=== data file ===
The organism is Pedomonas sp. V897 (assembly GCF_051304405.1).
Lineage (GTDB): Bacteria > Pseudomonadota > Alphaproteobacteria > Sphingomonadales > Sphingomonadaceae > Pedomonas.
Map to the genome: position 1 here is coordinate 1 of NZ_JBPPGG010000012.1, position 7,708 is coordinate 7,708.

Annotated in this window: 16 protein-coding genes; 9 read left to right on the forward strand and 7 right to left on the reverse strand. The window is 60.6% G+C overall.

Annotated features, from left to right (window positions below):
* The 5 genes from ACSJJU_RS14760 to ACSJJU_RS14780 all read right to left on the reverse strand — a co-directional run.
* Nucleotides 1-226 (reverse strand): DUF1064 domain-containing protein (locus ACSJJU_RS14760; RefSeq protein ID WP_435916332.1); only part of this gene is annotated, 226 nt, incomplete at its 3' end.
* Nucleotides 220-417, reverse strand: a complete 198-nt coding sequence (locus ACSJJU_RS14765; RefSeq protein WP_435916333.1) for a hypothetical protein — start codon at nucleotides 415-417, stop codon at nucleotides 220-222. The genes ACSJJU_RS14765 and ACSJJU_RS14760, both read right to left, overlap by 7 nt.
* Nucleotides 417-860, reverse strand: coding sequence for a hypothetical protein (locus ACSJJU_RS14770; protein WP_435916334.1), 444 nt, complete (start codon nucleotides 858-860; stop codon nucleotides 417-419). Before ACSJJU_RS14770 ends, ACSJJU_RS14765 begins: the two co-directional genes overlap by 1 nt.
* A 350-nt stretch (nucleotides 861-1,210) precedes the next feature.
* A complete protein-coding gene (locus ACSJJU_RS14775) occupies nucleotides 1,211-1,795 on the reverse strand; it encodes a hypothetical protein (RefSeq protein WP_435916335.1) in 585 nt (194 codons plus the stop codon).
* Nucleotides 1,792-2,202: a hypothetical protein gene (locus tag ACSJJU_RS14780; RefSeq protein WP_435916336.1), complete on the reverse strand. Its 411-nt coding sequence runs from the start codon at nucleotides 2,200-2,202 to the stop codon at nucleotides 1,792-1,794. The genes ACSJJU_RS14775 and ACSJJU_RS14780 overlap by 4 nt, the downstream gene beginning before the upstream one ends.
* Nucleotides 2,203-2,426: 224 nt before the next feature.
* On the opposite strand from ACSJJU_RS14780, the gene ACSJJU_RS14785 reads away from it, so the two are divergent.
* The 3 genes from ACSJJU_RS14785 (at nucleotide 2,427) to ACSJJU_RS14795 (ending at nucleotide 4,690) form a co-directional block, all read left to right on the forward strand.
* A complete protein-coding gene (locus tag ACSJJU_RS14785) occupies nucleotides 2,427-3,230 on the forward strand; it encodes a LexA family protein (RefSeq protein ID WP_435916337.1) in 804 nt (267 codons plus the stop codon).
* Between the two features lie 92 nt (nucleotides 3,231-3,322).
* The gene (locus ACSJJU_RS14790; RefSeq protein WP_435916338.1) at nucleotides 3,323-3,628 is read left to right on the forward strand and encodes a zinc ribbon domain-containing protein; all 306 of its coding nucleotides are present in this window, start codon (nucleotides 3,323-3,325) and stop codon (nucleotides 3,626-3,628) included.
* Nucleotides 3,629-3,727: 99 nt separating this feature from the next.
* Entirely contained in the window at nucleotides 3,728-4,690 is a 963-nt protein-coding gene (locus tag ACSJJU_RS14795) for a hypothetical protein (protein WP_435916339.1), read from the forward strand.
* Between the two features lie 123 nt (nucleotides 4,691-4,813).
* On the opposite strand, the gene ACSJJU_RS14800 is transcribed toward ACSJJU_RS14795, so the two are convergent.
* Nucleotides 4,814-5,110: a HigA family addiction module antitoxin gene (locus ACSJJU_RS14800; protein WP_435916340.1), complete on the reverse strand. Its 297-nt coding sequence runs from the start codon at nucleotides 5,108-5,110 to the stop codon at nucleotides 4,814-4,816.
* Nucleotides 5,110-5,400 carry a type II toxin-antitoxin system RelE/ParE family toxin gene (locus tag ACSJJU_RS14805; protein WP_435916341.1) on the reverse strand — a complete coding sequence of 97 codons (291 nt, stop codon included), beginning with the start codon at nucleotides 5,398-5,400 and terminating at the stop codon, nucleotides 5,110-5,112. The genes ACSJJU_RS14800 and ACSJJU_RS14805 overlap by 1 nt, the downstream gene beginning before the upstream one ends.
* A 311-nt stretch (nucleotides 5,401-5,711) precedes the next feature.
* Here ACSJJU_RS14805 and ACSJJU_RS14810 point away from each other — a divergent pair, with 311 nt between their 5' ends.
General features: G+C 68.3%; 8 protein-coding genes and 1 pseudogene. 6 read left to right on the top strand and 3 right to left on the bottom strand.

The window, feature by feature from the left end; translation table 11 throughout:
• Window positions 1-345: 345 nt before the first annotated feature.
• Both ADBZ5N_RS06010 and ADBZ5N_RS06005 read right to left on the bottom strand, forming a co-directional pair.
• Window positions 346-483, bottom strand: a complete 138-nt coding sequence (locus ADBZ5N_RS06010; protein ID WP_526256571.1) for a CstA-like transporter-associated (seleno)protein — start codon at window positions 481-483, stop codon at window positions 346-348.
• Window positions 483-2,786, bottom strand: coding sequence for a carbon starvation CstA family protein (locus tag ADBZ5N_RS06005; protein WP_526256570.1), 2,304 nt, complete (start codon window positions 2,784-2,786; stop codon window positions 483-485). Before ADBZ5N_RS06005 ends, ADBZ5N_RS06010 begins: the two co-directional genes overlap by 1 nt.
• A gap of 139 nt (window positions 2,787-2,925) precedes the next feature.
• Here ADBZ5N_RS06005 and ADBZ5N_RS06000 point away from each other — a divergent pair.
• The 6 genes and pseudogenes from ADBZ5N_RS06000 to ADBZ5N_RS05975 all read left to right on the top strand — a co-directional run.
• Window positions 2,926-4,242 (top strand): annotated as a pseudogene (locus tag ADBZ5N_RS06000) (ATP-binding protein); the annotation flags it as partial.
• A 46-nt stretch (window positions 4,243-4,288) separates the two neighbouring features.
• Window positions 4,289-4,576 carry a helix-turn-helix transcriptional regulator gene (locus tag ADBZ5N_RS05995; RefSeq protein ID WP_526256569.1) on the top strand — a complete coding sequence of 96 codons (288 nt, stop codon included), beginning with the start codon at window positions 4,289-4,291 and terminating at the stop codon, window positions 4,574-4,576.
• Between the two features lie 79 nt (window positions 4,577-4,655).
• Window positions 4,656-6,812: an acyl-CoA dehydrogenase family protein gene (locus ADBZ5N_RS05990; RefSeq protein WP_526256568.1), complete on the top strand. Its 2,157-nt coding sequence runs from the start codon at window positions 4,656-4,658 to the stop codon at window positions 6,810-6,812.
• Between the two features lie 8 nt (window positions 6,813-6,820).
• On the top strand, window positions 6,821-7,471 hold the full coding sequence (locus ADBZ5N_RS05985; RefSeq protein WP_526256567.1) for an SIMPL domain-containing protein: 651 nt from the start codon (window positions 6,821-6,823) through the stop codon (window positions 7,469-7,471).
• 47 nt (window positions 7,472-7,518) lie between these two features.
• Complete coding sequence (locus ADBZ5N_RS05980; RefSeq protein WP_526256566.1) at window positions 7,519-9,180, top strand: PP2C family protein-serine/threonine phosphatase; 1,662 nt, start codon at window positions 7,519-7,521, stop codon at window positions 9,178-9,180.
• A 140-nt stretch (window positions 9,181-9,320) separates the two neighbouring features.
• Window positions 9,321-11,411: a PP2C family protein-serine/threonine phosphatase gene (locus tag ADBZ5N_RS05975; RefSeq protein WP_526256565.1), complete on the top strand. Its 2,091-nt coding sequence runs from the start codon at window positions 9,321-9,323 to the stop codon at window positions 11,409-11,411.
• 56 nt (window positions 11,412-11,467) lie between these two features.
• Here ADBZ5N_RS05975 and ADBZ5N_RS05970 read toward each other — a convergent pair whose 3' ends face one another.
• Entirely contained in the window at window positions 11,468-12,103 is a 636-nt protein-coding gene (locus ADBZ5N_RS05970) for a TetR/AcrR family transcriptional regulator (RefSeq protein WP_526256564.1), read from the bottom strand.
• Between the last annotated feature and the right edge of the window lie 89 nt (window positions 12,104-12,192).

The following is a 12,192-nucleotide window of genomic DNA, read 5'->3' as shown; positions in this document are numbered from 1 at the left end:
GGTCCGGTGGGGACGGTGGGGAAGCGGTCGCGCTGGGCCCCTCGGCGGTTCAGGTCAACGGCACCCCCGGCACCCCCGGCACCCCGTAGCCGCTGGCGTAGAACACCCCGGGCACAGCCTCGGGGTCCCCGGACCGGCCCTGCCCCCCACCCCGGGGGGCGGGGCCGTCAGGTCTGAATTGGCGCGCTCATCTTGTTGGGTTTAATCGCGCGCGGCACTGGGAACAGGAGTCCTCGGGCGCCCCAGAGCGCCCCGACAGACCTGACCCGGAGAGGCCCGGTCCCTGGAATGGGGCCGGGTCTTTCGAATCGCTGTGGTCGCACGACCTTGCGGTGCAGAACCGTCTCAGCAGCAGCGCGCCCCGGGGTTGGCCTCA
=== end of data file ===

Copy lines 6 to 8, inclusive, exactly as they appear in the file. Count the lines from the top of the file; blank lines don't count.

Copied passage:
* The 5 genes from ACSJJU_RS14760 to ACSJJU_RS14780 all read right to left on the reverse strand — a co-directional run.
* Nucleotides 1-226 (reverse strand): DUF1064 domain-containing protein (locus ACSJJU_RS14760; RefSeq protein ID WP_435916332.1); only part of this gene is annotated, 226 nt, incomplete at its 3' end.
* Nucleotides 220-417, reverse strand: a complete 198-nt coding sequence (locus ACSJJU_RS14765; RefSeq protein WP_435916333.1) for a hypothetical protein — start codon at nucleotides 415-417, stop codon at nucleotides 220-222. The genes ACSJJU_RS14765 and ACSJJU_RS14760, both read right to left, overlap by 7 nt.